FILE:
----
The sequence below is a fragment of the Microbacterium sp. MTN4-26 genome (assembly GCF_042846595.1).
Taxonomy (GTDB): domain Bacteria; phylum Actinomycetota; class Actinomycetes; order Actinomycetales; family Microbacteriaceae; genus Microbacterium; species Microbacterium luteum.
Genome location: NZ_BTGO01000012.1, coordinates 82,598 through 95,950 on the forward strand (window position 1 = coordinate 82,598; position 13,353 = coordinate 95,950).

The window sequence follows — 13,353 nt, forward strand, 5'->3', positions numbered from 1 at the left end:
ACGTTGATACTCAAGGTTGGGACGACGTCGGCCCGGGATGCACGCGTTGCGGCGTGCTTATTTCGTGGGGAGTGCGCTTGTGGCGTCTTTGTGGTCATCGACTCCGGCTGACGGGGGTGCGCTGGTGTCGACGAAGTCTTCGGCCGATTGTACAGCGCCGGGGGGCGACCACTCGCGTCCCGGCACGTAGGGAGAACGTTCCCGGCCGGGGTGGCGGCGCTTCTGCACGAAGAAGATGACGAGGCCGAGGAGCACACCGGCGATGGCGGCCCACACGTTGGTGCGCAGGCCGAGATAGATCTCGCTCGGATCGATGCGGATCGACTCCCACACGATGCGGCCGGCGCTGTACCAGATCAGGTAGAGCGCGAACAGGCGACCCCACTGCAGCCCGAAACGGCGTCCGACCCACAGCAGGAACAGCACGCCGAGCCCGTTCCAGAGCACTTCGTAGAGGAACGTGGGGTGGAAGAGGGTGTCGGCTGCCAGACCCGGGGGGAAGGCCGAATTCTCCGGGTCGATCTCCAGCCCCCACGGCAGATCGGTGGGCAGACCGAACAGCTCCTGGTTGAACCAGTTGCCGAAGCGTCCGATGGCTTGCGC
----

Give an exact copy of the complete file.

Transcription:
The sequence below is a fragment of the Microbacterium sp. MTN4-26 genome (assembly GCF_042846595.1).
Taxonomy (GTDB): domain Bacteria; phylum Actinomycetota; class Actinomycetes; order Actinomycetales; family Microbacteriaceae; genus Microbacterium; species Microbacterium luteum.
Genome location: NZ_BTGO01000012.1, coordinates 82,598 through 95,950 on the forward strand (window position 1 = coordinate 82,598; position 13,353 = coordinate 95,950).

The window sequence follows — 13,353 nt, forward strand, 5'->3', positions numbered from 1 at the left end:
ACGTTGATACTCAAGGTTGGGACGACGTCGGCCCGGGATGCACGCGTTGCGGCGTGCTTATTTCGTGGGGAGTGCGCTTGTGGCGTCTTTGTGGTCATCGACTCCGGCTGACGGGGGTGCGCTGGTGTCGACGAAGTCTTCGGCCGATTGTACAGCGCCGGGGGGCGACCACTCGCGTCCCGGCACGTAGGGAGAACGTTCCCGGCCGGGGTGGCGGCGCTTCTGCACGAAGAAGATGACGAGGCCGAGGAGCACACCGGCGATGGCGGCCCACACGTTGGTGCGCAGGCCGAGATAGATCTCGCTCGGATCGATGCGGATCGACTCCCACACGATGCGGCCGGCGCTGTACCAGATCAGGTAGAGCGCGAACAGGCGACCCCACTGCAGCCCGAAACGGCGTCCGACCCACAGCAGGAACAGCACGCCGAGCCCGTTCCAGAGCACTTCGTAGAGGAACGTGGGGTGGAAGAGGGTGTCGGCTGCCAGACCCGGGGGGAAGGCCGAATTCTCCGGGTCGATCTCCAGCCCCCACGGCAGATCGGTGGGCAGACCGAACAGCTCCTGGTTGAACCAGTTGCCGAAGCGTCCGATGGCTTGCGC